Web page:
SURVEY: 82% OF BOARDS ARE CONCERNED ABOUT CYBERSECURITY, YET JUST 1 IN 7 SECURITY CHIEFS REPORTS DIRECTLY TO CEO
ISACA / RSA Conference survey shows that cybersecurity is still seen as a technology issue, not a business imperative
San Francisco, CA, USA (29 February 2016) — Cybersecurity is now front and center on organizations’ boardroom agendas, but most chief information security officers (CISOs) have yet to earn a seat at the table. According to a study by ISACA and RSA Conference, 82 percent of cybersecurity and information security professionals polled in the survey report that their board of directors is concerned or very concerned about cybersecurity, but only 1 in 7 (14 percent) CISOs reports to the CEO.
This gap between belief and actions at the highest levels of management is playing out in an environment where 74 percent of security professionals expect a cyberattack in 2016 and 30 percent experience phishing attacks every day, according to theISACA/RSA Conference State of <span">Cybersecurity study.</span">
“While there are signs that C-level executives increasingly understand the importance of cybersecurity, there are still opportunities for improvement,” said Jennifer Lawinski, Editor-in-Chief, RSA Conference. “The majority of CISOs still report to CIOs, which shows cybersecurity is viewed as a technical rather than business issue. This survey highlights the discrepancy to provide an opportunity for growth for the infosec community in the future.”
The cybersecurity skills gap poses its own threat to keeping an enterprise safe. The past year saw a 12-point drop in the percentage of security professionals who are confident in their team’s ability to detect and respond to incidents, dipping from 87 percent in 2014 to 75 percent in 2015. Among those 75 percent, 6 in 10 do not believe their staff can handle anything beyond simple cybersecurity incidents. In addition, the number who say that fewer than half of job candidates were considered “qualified upon hire” has risen from 50 percent to 59 percent in a year. Twenty-seven percent need six months to fill a cybersecurity position, up three points from 2014.
“The lack of confidence in current cybersecurity skill levels shows that conventional approaches to training are lacking,” said Ron Hale, Chief Knowledge Officer of ISACA. “Hands-on, skills-based training is critical to closing the cybersecurity skills gap and effectively developing a strong cyber workforce.”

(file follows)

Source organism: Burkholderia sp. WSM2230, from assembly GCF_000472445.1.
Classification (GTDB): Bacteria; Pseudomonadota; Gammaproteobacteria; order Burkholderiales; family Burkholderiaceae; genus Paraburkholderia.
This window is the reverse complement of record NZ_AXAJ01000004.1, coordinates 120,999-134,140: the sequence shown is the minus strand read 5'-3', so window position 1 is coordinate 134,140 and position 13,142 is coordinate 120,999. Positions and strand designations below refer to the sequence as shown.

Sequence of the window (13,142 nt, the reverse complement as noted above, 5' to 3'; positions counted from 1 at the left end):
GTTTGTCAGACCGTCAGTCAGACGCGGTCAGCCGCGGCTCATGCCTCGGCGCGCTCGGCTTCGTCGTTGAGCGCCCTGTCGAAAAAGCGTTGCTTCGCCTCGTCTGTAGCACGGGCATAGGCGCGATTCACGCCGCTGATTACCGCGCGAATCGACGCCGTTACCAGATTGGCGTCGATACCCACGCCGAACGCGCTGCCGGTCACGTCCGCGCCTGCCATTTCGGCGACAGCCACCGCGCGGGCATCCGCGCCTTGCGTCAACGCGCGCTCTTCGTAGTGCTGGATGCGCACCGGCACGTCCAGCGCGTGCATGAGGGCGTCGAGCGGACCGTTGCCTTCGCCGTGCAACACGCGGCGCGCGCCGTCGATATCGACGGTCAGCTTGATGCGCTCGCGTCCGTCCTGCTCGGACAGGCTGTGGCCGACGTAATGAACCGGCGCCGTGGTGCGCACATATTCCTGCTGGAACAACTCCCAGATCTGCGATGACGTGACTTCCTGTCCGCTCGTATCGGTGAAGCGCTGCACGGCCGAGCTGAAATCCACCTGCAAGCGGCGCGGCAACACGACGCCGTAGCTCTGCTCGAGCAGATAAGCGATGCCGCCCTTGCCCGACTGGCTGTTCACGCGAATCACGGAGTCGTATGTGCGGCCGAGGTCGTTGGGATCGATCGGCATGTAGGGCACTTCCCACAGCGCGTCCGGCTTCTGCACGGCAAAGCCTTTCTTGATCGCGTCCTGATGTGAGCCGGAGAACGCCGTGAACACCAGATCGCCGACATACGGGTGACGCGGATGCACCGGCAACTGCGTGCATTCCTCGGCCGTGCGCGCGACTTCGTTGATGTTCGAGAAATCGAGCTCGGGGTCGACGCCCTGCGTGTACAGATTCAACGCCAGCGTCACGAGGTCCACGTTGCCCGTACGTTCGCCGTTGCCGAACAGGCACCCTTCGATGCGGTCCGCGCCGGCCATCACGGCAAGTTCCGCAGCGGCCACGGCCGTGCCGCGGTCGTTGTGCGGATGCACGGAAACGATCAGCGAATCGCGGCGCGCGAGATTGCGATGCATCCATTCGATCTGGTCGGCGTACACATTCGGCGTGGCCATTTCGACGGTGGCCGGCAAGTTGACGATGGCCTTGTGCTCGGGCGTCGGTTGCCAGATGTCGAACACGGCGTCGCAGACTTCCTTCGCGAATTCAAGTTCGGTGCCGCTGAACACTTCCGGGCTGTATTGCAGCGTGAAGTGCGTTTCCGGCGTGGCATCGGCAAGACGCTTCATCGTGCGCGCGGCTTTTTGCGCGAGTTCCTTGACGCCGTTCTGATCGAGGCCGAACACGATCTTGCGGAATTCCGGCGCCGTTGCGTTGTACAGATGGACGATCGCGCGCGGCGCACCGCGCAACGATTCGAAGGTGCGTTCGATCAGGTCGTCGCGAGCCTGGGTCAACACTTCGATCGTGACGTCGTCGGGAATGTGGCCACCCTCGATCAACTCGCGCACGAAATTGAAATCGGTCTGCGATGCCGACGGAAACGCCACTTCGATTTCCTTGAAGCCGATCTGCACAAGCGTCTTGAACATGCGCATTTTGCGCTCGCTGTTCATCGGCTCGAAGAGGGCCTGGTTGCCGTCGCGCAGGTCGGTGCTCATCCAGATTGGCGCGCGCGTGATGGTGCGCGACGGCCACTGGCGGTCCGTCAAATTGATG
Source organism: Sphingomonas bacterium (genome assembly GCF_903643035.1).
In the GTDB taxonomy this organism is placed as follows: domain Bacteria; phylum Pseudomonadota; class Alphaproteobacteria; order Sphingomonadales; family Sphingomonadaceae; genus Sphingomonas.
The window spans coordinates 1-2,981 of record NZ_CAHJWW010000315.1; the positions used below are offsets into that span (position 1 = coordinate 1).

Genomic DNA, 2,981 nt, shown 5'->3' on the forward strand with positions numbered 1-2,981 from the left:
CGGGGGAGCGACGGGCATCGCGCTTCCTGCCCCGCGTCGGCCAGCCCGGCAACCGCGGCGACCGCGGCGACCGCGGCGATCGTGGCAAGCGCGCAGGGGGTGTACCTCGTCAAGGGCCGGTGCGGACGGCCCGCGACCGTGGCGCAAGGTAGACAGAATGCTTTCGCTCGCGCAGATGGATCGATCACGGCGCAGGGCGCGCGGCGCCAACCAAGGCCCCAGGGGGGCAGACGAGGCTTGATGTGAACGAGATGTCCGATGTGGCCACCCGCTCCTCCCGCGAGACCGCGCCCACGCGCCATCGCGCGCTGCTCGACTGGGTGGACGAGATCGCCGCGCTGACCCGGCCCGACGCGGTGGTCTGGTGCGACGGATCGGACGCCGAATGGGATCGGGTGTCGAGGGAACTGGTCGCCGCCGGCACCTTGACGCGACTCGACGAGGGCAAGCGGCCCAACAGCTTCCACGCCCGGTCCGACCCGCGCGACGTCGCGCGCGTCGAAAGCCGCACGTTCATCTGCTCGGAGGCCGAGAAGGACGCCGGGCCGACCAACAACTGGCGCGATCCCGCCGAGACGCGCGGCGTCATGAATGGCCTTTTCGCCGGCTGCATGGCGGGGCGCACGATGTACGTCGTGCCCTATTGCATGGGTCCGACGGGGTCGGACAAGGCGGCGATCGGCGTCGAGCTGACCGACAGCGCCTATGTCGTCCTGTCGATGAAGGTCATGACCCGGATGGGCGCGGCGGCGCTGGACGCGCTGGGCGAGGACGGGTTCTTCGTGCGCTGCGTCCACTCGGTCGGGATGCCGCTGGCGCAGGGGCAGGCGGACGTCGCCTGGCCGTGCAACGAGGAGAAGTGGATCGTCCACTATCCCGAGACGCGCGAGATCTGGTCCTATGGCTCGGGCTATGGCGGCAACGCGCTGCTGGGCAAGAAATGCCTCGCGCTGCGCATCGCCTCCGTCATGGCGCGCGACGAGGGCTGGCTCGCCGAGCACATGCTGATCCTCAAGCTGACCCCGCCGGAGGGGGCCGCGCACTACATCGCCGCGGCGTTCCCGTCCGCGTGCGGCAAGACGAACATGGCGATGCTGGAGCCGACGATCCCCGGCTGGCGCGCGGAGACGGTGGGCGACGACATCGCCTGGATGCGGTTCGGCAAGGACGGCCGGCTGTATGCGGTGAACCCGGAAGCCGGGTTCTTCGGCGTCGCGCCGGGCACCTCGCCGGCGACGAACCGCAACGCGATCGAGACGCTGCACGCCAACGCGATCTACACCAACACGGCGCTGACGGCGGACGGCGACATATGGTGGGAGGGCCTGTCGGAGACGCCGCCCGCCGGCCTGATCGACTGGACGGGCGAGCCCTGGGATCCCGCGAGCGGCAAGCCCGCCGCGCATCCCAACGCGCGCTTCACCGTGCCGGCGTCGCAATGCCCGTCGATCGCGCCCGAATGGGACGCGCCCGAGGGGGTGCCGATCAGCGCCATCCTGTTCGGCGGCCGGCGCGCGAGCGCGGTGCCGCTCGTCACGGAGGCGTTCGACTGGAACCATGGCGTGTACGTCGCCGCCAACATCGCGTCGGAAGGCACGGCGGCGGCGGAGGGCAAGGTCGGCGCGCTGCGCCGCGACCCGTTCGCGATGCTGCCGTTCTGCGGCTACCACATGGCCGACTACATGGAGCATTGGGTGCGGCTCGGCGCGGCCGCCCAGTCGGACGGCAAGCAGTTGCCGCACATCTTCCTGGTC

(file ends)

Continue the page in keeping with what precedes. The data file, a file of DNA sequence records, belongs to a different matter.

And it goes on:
With New Tech Comes More Risk
The State of Cybersecurity study also looked at perceived connections between risk and two emerging industry trends: artificial intelligence (AI) and the Internet of Things. Rather than viewing deep-thinking machines as their ally in detecting and combating cyberattacks, respondents believe that AI will increase risk in both the short (42 percent) and long (62 percent) term. Less surprising was that more than half (53 percent) of respondents are concerned or very concerned that the Internet of Things will expand attack surfaces further and exacerbate cyber risk.
The survey also highlighted a marked lack of situational awareness for professionals who report that cybersecurity or information security is their primary role:
24 percent did not know if any user credentials were stolen in 2015
24 percent did not know which threat actors exploited their organizations
23 percent did not know whether their organization had experienced an advanced persistent threat (APT) attack
20 percent did not know whether any corporate assets were hijacked for botnet use
Despite the fact that most CISOs report into an organization’s technology function, this year’s study shows encouraging signs that cybersecurity does earn respect. Among those surveyed, 61 percent expect their cybersecurity budget to increase in 2016 and 75 percent say their organization’s cybersecurity strategy now aligns to enterprise objectives.
Lawinski and Hale will present a session on these findings and their implications at RSA Conference on Thursday, March 3. The survey is the second annual State of Cybersecurity study from RSA Conference and ISACA’s Cybersecurity Nexus (CSX)
ISACA created CSXto help address a growing worldwide cybersecurity skills crisis. CSX is a central location of cybersecurity research, guidance, certificates and certifications, education, mentoring and community. ISACA recently introduced skills-based training with performance-based exams and CSX certifications to help professionals build and evolve their careers in cybersecurity. Last year marked the successful debut to a sold-out crowd of the North America CSX 2015 Conference, dedicated specifically to cybersecurity. In 2016 ISACA is expanding the cybersecurity event to Europe and Asia.
The annual State of Cybersecurity study is based on online polling of 461 professionals around the world whose primary job function is cybersecurity or information security. These were drawn from an overall sample of 842 professionals who hold ISACA’s Certified Information Security Manager® (CISM®) or CSX Practitioner® designations or are RSA Conference constituents. The survey was conducted between November and December 2015 and has a margin of error of +/-3.5 percent. Visit www.isaca.org/state-of-cybersecurity-2016 to see the full results.
ISACA (www.isaca.org) helps global professionals lead, adapt and assure trust in an evolving digital world by offering innovative and world-class knowledge, standards, networking, credentialing and career development. Established in 1969, ISACA is a global nonprofit association of 140,000 professionals in 180 countries. ISACA also offers the Cybersecurity Nexus (CSX), a holistic cybersecurity resource, and COBIT, a business framework to govern enterprise technology.
LinkedIn: ISACA (Official), http://linkd.in/ISACAOfficial
About RSA Conference
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